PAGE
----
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Establishment of Community-Based Reference Intervals for Fructosamine, Glycated Albumin, and 1,5-Anhydroglucitol.

TitleEstablishment of Community-Based Reference Intervals for Fructosamine, Glycated Albumin, and 1,5-Anhydroglucitol.
Publication TypeJournal Article
Year of Publication2018
AuthorsSelvin E, Warren B, He X, Sacks DB
Secondary AuthorsSaenger AK
JournalClin Chem
Volume64
Issue5
Pagination843-850
Date Published2018 05
ISSN1530-8561
KeywordsDeoxyglucose, Female, Fructosamine, Glycated Hemoglobin A, Humans, Male, Reference Standards, Serum Albumin
Abstract

BACKGROUND: There is growing interest in fructosamine, glycated albumin, and 1,5-anhydroglucitol (1,5-AG) as alternative measures of hyperglycemia, particularly for use in settings where traditional measures (glucose and HbA1c) are problematic or where intermediate (2-4 weeks) glycemic control is of interest. However, reference intervals for these alternative biomarkers are not established.

METHODS: We measured fructosamine, glycated albumin, and 1,5-AG in a community-based sample of US black and white adults who participated in the Atherosclerosis Risk in Communities (ARIC) Study. We calculated reference intervals, evaluated demographic differences, and derived cutoffs aligned with current diagnostic cutpoints for HbA1c and fasting glucose.

RESULTS: In a healthy reference population of 1799 individuals (mean age, 55 years; 51% women; 15% black), the 2.5 and 97.5 percentiles, respectively, were 194.8 and 258.0 μmol/L for fructosamine, 10.7% and 15.1% for glycated albumin, and 8.4 and 28.7 μg/mL for 1,5-AG. Distributions differed by race, sex, and body mass index. Equivalent concentrations of fructosamine and glycated albumin corresponding to an HbA1c of 6.5% (96.5 percentile) were 270.2 μmol/L and 15.6%, respectively. Equivalent concentrations of fructosamine and glycated albumin corresponding to a fasting glucose of 126 mg/dL (93.9 percentile) were 261.7 μmol/L and 15.0%, respectively.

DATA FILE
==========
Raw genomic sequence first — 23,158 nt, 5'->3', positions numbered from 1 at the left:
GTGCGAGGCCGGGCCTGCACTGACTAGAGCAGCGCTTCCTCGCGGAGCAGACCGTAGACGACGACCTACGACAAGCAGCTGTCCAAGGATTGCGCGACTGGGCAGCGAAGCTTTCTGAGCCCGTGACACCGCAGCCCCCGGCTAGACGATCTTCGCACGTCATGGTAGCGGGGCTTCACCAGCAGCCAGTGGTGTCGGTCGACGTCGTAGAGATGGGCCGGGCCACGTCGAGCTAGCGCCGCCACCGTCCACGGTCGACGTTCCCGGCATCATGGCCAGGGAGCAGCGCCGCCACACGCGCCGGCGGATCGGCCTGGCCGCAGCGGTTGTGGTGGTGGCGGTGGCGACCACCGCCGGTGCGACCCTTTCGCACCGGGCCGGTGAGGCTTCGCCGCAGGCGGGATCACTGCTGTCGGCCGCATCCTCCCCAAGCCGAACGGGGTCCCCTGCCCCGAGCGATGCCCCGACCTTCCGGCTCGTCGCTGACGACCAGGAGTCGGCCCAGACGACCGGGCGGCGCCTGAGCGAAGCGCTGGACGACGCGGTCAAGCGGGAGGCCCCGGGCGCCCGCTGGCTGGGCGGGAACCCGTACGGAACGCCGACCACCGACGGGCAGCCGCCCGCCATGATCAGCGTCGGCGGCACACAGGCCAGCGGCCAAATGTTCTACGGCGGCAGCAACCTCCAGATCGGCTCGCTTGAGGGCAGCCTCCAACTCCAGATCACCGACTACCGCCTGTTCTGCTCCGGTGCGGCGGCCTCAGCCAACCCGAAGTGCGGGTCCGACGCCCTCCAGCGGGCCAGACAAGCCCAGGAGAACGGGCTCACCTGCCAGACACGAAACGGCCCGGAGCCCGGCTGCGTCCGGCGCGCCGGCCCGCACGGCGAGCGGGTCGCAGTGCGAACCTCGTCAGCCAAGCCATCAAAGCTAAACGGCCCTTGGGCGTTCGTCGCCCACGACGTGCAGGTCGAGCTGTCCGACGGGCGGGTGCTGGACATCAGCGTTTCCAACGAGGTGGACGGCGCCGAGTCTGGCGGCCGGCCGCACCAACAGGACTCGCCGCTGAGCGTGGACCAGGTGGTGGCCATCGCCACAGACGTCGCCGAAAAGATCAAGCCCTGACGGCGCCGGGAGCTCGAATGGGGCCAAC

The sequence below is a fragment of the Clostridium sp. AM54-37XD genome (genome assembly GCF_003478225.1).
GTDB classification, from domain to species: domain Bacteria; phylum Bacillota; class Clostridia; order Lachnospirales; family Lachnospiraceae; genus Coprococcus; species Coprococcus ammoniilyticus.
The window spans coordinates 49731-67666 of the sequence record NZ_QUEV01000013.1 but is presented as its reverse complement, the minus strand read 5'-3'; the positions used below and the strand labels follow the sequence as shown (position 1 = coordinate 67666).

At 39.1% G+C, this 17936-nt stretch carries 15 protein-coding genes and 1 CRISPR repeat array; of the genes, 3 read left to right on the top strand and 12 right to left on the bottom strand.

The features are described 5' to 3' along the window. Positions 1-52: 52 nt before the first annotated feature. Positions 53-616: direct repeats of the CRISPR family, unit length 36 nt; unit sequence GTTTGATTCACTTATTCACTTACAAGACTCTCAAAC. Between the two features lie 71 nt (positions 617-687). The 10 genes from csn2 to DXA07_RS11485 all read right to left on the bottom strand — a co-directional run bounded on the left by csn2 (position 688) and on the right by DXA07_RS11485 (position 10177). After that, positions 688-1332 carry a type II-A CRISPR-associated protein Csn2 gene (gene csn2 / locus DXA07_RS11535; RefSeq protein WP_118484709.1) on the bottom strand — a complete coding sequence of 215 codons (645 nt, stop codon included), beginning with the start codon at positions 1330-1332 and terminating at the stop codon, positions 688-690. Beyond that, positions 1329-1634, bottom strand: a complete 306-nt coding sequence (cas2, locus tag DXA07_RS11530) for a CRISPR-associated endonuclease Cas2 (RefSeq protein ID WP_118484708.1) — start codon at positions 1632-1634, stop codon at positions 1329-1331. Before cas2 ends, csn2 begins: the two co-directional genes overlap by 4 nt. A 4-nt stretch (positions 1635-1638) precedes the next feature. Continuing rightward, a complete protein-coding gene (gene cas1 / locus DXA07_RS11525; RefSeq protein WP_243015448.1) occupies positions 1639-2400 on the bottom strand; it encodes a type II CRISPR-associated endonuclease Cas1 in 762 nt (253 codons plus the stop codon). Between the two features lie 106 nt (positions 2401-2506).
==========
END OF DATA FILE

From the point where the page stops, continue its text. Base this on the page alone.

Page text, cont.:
CONCLUSIONS: The reference intervals for these biomarkers should inform their clinical use. Diagnostic cutpoint equivalents for fructosamine and glycated albumin could be useful to identify persons with hyperglycemia in settings where fasting glucose or HbA1c are not available or where the interpretation of these traditional measures is problematic.

DOI10.1373/clinchem.2017.285742
Alternate JournalClin Chem
PubMed ID29436378
PubMed Central IDPMC5924648
Grant ListR01 DK089174 / DK / NIDDK NIH HHS / United States
T32 HL007024 / HL / NHLBI NIH HHS / United States
HHSN268201700001I / HL / NHLBI NIH HHS / United States
HHSN268201000021C / HL / NHLBI NIH HHS / United States
HHSN268201700003I / HL / NHLBI NIH HHS / United States
K24 DK106414 / DK / NIDDK NIH HHS / United States
HHSN268201700004I / HL / NHLBI NIH HHS / United States
HHSN268201700002I / HL / NHLBI NIH HHS / United States
HHSN268201700005I / HL / NHLBI NIH HHS / United States